Innovative treatments give new hope to Covid-19 patients

The US Food and Drug Administration and the UAE Ministry of Health and Prevention (MoHAP) both recently approved the emergency use of Sotrovimab (Vir-7831), an encouraging new treatment for patients battling Covid-19. Developed by GlaxoSmithKline (GSK) and Vir Biotechnology, Sotrovimab is a monoclonal antibody-based treatment which in clinical trials greatly reduced a coronavirus patient’s chances of being hospitalised or dying from the disease. 

In the 18 months since the Covid-19 pandemic first seized hold of the global consciousness, most attention has been paid to the race to develop and roll out vaccines around the world. Fortunately, this achievement has been reached in record time, and hundreds of millions of individuals have already been fully vaccinated with highly effective inoculations.

Despite the successful development of a number of excellent vaccines, however, the world still needs effective treatments for those people who do become infected with the deadly disease. For one thing, access to vaccinations in the developing world remains devastatingly scarce; in the Central African Republic, for example, just 667 doses have been administered among a population of close to five million. Despite making up 17 percent of the world’s population, Africa has benefitted from a mere one percent of the 1.3 billion shots so far administered worldwide.

What’s more, vaccine hesitancy is proving a significant barrier for public health authorities keen to expedite herd immunity. In France, where an additional 20 million people became eligible for the vaccine this week, doctors have begun to warn that the vaccination effort is facing a summertime plateau like those already recorded in the US, UK and Israel.

As such, the limitations of the Covid-19 vaccination regime drive home the need for new, lifesaving treatments for the disease. While antibody therapies such as the Sotrovimab treatment recently approved by the US and UAE have shown great promise, they, too, have their own limitations. They need to be delivered intravenously in a hospital setting, for example, and may not work as well against emerging variants as against the original disease identified in Wuhan.

In the meantime, drugmakers face several hurdles in the race to develop an oral treatment for COVID-19. Unlike the vaccine, which works to trigger the body’s own immune system, an antiviral pill must block the virus from spreading throughout the patients’ body while also protecting healthy cells. Testing, too, is a major challenge: trial participants must have recently contracted the disease, and show sufficient symptoms for drugmakers to prove the drug has had a “meaningful impact” on patients’ health.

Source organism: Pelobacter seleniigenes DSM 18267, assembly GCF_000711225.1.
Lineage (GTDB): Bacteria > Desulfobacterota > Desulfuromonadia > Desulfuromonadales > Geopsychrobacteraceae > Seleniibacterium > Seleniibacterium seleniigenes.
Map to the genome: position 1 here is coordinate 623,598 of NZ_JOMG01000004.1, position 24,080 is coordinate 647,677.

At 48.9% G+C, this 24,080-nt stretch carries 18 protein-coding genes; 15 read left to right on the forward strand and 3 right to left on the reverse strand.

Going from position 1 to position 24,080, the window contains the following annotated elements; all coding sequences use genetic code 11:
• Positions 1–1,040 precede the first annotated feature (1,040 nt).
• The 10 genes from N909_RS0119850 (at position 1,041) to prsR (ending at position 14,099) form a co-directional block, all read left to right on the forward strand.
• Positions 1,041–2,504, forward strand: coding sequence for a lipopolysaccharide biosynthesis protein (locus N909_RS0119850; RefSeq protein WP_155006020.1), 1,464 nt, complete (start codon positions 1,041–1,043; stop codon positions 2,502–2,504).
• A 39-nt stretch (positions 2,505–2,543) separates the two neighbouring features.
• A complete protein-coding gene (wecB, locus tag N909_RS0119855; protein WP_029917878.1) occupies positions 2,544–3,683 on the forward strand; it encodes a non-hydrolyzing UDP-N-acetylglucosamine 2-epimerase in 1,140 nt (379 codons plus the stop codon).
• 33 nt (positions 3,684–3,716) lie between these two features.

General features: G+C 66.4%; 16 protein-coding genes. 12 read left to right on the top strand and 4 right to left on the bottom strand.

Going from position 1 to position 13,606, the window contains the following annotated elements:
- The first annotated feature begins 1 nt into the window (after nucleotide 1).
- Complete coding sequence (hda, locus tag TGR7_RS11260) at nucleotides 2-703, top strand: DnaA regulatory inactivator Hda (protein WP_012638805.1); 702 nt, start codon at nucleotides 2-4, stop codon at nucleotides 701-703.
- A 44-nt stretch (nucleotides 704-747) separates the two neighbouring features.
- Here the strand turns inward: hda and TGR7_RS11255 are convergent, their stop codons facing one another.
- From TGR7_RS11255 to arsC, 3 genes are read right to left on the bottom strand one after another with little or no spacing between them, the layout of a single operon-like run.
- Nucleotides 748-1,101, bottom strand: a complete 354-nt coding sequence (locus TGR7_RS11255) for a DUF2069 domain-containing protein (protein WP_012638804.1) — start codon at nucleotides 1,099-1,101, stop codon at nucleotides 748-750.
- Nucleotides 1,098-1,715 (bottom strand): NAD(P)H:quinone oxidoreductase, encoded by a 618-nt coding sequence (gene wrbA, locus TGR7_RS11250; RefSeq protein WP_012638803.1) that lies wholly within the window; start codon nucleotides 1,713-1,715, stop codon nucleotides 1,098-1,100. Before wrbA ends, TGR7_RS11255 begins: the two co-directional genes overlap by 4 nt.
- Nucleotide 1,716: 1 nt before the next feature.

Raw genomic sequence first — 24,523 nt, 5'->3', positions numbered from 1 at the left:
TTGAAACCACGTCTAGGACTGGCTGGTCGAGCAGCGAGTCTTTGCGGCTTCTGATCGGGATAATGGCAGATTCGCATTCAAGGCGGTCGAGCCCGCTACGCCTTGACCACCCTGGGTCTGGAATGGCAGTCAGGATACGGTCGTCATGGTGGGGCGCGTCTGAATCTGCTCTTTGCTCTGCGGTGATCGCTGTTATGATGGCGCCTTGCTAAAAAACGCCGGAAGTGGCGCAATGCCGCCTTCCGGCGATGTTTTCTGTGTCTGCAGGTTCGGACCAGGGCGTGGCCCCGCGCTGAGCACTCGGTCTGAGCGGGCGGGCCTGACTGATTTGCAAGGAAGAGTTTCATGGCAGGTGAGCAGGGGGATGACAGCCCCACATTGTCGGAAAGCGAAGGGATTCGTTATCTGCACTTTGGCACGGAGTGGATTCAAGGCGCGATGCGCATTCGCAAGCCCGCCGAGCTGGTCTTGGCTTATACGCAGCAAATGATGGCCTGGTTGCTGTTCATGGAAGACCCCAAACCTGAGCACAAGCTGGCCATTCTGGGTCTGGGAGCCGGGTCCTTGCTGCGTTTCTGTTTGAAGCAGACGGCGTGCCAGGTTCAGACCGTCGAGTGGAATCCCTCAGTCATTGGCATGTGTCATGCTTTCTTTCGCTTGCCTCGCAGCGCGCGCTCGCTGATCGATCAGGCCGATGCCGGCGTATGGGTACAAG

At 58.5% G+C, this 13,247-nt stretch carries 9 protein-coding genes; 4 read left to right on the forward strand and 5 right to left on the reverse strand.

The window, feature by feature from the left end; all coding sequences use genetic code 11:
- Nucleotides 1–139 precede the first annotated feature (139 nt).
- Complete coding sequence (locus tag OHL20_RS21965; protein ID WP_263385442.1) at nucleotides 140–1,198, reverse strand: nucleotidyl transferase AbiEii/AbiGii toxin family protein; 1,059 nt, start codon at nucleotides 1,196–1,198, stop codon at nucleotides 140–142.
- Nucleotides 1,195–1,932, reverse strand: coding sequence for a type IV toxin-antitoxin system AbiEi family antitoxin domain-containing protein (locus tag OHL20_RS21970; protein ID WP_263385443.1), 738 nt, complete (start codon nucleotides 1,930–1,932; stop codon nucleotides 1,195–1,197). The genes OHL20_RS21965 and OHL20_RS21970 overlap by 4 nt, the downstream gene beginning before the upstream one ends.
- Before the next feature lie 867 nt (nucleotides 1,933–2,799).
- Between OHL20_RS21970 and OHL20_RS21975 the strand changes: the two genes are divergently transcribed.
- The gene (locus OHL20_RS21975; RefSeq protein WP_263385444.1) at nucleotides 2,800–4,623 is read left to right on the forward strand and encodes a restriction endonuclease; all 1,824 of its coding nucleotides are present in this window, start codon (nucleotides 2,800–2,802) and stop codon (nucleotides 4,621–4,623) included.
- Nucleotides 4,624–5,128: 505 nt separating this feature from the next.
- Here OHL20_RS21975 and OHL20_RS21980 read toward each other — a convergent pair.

Fortunately, there are a number of encouraging prospects for coronavirus treatments, including some that repurpose existing drugs. The case of Partner Therapeutics’ Leukine (also known as sargramostim) is one such example. The FDA-approved drug is currently being tested on non-hospitalised patients at high risk of progressing to severe disease, and has already been shown to significantly improve lung function in hospitalised COVID patients. Among hospitalised COVID patients with acute respiratory failure, Leukine improved oxygenation by at least a third in over half of those treated.

“The results [from the study] represent a major advance for patients with acute hypoxic respiratory failure due to COVID-19 and validate sargramostim’s critical role in the repair and health functioning of the lung,” celebrated Dr. Bart Lambrecht, Professor of Pulmonary Medicine at The University Hospital Ghent, who carried out the recent study investigating the effects of inhaled Leukine on coronavirus patients with respiratory failure.

Still other researchers are inventing brand-new treatments, such as Israel’s EXO-CD24 medicine, touted by Israeli Prime Minister Benjamin Netanyahu as a “miracle drug.” The treatment is based on CD24-enriched exosomes, and purports to fight the cytokine storm, which can overwhelm the immune system in patients fighting the COVID-19 disease. Exosomes are responsible for cell-to-cell communication in the human body; in the case of this new treatment, they are used to deliver the CD24 protein to the lungs, which helps relax the immune system.

The inverse of a calm immune system is a cytokine storm, which is when the immune system begins to attack itself. This has shown to be one of the leading causes of death in COVID-19 patients, developing among 5% to 7% of patients within the first week of the disease.

Testing of Israel’s so-called miracle drug has delivered more than promising results; in February 96% of patients treated with EXO-CD24 were released from the hospital. Due to low COVID-19 cases in Israel, Prof. Nadir Arber of Tel Aviv Sourasky Medical Center plans to carry out further testing overseas; Georgia, which is reporting up to 1,000 daily cases, has agreed to carry out a trial once authorization is received from the European Medicines Agency.

As the world’s wealthiest countries begin to emerge from the fog of the COVID-19 pandemic thanks to accelerating vaccine campaigns, recent innovations in treatments for the disease have vastly shortened the distance to recovery for the rest of the planet and offered a layer of protection to the unvaccinated. With time and sustained investment, COVID’s grip will eventually come loose.

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